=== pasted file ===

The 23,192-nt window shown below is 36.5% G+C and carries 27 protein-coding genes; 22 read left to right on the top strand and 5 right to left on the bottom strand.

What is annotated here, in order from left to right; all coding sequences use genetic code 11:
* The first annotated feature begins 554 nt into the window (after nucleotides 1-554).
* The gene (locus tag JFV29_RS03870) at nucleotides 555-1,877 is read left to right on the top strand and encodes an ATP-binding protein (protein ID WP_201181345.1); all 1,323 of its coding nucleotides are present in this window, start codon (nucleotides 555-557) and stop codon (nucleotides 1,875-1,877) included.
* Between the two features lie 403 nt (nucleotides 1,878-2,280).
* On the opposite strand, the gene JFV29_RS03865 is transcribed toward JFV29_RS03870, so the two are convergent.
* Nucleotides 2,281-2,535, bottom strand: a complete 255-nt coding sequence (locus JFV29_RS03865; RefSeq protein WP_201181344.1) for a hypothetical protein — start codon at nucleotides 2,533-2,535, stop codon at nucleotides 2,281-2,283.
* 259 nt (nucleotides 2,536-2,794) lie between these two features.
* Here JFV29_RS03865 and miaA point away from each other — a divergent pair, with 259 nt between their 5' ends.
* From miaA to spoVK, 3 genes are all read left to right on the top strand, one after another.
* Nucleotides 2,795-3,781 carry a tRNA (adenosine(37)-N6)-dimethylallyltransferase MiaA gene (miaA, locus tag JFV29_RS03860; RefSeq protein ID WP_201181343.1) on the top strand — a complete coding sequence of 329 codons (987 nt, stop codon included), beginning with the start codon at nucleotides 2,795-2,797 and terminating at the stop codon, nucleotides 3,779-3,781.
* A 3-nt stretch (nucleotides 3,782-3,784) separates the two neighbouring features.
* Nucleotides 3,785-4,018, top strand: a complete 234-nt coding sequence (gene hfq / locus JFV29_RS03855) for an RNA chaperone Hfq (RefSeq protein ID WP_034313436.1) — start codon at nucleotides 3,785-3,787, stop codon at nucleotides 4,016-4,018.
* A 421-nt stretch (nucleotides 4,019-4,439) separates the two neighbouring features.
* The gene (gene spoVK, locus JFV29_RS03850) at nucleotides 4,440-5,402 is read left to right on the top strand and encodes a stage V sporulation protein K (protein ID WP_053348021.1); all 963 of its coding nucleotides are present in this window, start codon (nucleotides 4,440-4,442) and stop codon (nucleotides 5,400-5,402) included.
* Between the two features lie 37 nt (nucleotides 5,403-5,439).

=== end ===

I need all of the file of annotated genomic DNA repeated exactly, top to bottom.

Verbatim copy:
The 23,192-nt window shown below is 36.5% G+C and carries 27 protein-coding genes; 22 read left to right on the top strand and 5 right to left on the bottom strand.

What is annotated here, in order from left to right; all coding sequences use genetic code 11:
* The first annotated feature begins 554 nt into the window (after nucleotides 1-554).
* The gene (locus tag JFV29_RS03870) at nucleotides 555-1,877 is read left to right on the top strand and encodes an ATP-binding protein (protein ID WP_201181345.1); all 1,323 of its coding nucleotides are present in this window, start codon (nucleotides 555-557) and stop codon (nucleotides 1,875-1,877) included.
* Between the two features lie 403 nt (nucleotides 1,878-2,280).
* On the opposite strand, the gene JFV29_RS03865 is transcribed toward JFV29_RS03870, so the two are convergent.
* Nucleotides 2,281-2,535, bottom strand: a complete 255-nt coding sequence (locus JFV29_RS03865; RefSeq protein WP_201181344.1) for a hypothetical protein — start codon at nucleotides 2,533-2,535, stop codon at nucleotides 2,281-2,283.
* 259 nt (nucleotides 2,536-2,794) lie between these two features.
* Here JFV29_RS03865 and miaA point away from each other — a divergent pair, with 259 nt between their 5' ends.
* From miaA to spoVK, 3 genes are all read left to right on the top strand, one after another.
* Nucleotides 2,795-3,781 carry a tRNA (adenosine(37)-N6)-dimethylallyltransferase MiaA gene (miaA, locus tag JFV29_RS03860; RefSeq protein ID WP_201181343.1) on the top strand — a complete coding sequence of 329 codons (987 nt, stop codon included), beginning with the start codon at nucleotides 2,795-2,797 and terminating at the stop codon, nucleotides 3,779-3,781.
* A 3-nt stretch (nucleotides 3,782-3,784) separates the two neighbouring features.
* Nucleotides 3,785-4,018, top strand: a complete 234-nt coding sequence (gene hfq / locus JFV29_RS03855) for an RNA chaperone Hfq (RefSeq protein ID WP_034313436.1) — start codon at nucleotides 3,785-3,787, stop codon at nucleotides 4,016-4,018.
* A 421-nt stretch (nucleotides 4,019-4,439) separates the two neighbouring features.
* The gene (gene spoVK, locus JFV29_RS03850) at nucleotides 4,440-5,402 is read left to right on the top strand and encodes a stage V sporulation protein K (protein ID WP_053348021.1); all 963 of its coding nucleotides are present in this window, start codon (nucleotides 4,440-4,442) and stop codon (nucleotides 5,400-5,402) included.
* Between the two features lie 37 nt (nucleotides 5,403-5,439).